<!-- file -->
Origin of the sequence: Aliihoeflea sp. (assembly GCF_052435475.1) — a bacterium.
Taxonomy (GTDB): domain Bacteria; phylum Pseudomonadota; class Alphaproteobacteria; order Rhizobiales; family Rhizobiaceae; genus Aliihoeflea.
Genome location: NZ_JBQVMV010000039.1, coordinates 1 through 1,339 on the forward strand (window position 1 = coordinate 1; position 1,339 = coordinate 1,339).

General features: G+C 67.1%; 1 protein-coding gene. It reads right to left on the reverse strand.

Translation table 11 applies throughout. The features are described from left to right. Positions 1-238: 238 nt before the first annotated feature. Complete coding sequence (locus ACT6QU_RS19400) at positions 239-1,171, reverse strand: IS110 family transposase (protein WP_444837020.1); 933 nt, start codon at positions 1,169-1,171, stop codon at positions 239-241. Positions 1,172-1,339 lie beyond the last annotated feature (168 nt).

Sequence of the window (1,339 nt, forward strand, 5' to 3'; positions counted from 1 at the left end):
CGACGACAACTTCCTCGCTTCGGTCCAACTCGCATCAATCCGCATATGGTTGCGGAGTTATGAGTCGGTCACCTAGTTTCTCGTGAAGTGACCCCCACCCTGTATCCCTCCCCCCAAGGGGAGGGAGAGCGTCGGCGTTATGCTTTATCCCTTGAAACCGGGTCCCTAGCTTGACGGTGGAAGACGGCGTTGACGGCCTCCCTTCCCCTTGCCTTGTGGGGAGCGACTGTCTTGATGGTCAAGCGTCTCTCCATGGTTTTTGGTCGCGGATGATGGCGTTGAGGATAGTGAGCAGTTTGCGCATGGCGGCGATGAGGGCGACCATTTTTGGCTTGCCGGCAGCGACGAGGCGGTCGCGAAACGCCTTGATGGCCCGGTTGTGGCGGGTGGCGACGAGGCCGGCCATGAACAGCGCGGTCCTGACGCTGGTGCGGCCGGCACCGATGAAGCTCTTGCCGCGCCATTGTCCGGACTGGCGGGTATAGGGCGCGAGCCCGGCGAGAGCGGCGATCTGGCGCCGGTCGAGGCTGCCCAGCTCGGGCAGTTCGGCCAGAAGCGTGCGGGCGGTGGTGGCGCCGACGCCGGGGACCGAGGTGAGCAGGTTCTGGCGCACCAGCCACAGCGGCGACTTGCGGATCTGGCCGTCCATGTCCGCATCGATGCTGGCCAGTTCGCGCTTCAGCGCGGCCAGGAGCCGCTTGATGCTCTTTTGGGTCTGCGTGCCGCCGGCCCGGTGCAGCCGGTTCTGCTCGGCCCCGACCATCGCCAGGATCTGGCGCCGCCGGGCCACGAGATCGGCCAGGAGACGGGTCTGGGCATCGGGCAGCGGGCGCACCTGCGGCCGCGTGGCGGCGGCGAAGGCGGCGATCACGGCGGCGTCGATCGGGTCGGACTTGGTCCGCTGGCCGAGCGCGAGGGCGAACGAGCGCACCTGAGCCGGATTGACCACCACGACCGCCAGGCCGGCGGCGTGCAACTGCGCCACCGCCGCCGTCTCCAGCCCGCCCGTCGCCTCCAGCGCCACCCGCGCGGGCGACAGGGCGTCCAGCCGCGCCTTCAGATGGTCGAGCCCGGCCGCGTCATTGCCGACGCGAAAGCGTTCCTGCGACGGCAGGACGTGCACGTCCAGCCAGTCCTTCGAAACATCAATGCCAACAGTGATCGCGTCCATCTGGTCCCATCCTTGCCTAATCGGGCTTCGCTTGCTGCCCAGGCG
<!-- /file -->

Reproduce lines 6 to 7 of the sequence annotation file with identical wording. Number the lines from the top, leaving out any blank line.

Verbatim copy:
Sequence of the window (1,339 nt, forward strand, 5' to 3'; positions counted from 1 at the left end):
CGACGACAACTTCCTCGCTTCGGTCCAACTCGCATCAATCCGCATATGGTTGCGGAGTTATGAGTCGGTCACCTAGTTTCTCGTGAAGTGACCCCCACCCTGTATCCCTCCCCCCAAGGGGAGGGAGAGCGTCGGCGTTATGCTTTATCCCTTGAAACCGGGTCCCTAGCTTGACGGTGGAAGACGGCGTTGACGGCCTCCCTTCCCCTTGCCTTGTGGGGAGCGACTGTCTTGATGGTCAAGCGTCTCTCCATGGTTTTTGGTCGCGGATGATGGCGTTGAGGATAGTGAGCAGTTTGCGCATGGCGGCGATGAGGGCGACCATTTTTGGCTTGCCGGCAGCGACGAGGCGGTCGCGAAACGCCTTGATGGCCCGGTTGTGGCGGGTGGCGACGAGGCCGGCCATGAACAGCGCGGTCCTGACGCTGGTGCGGCCGGCACCGATGAAGCTCTTGCCGCGCCATTGTCCGGACTGGCGGGTATAGGGCGCGAGCCCGGCGAGAGCGGCGATCTGGCGCCGGTCGAGGCTGCCCAGCTCGGGCAGTTCGGCCAGAAGCGTGCGGGCGGTGGTGGCGCCGACGCCGGGGACCGAGGTGAGCAGGTTCTGGCGCACCAGCCACAGCGGCGACTTGCGGATCTGGCCGTCCATGTCCGCATCGATGCTGGCCAGTTCGCGCTTCAGCGCGGCCAGGAGCCGCTTGATGCTCTTTTGGGTCTGCGTGCCGCCGGCCCGGTGCAGCCGGTTCTGCTCGGCCCCGACCATCGCCAGGATCTGGCGCCGCCGGGCCACGAGATCGGCCAGGAGACGGGTCTGGGCATCGGGCAGCGGGCGCACCTGCGGCCGCGTGGCGGCGGCGAAGGCGGCGATCACGGCGGCGTCGATCGGGTCGGACTTGGTCCGCTGGCCGAGCGCGAGGGCGAACGAGCGCACCTGAGCCGGATTGACCACCACGACCGCCAGGCCGGCGGCGTGCAACTGCGCCACCGCCGCCGTCTCCAGCCCGCCCGTCGCCTCCAGCGCCACCCGCGCGGGCGACAGGGCGTCCAGCCGCGCCTTCAGATGGTCGAGCCCGGCCGCGTCATTGCCGACGCGAAAGCGTTCCTGCGACGGCAGGACGTGCACGTCCAGCCAGTCCTTCGAAACATCAATGCCAACAGTGATCGCGTCCATCTGGTCCCATCCTTGCCTAATCGGGCTTCGCTTGCTGCCCAGGCG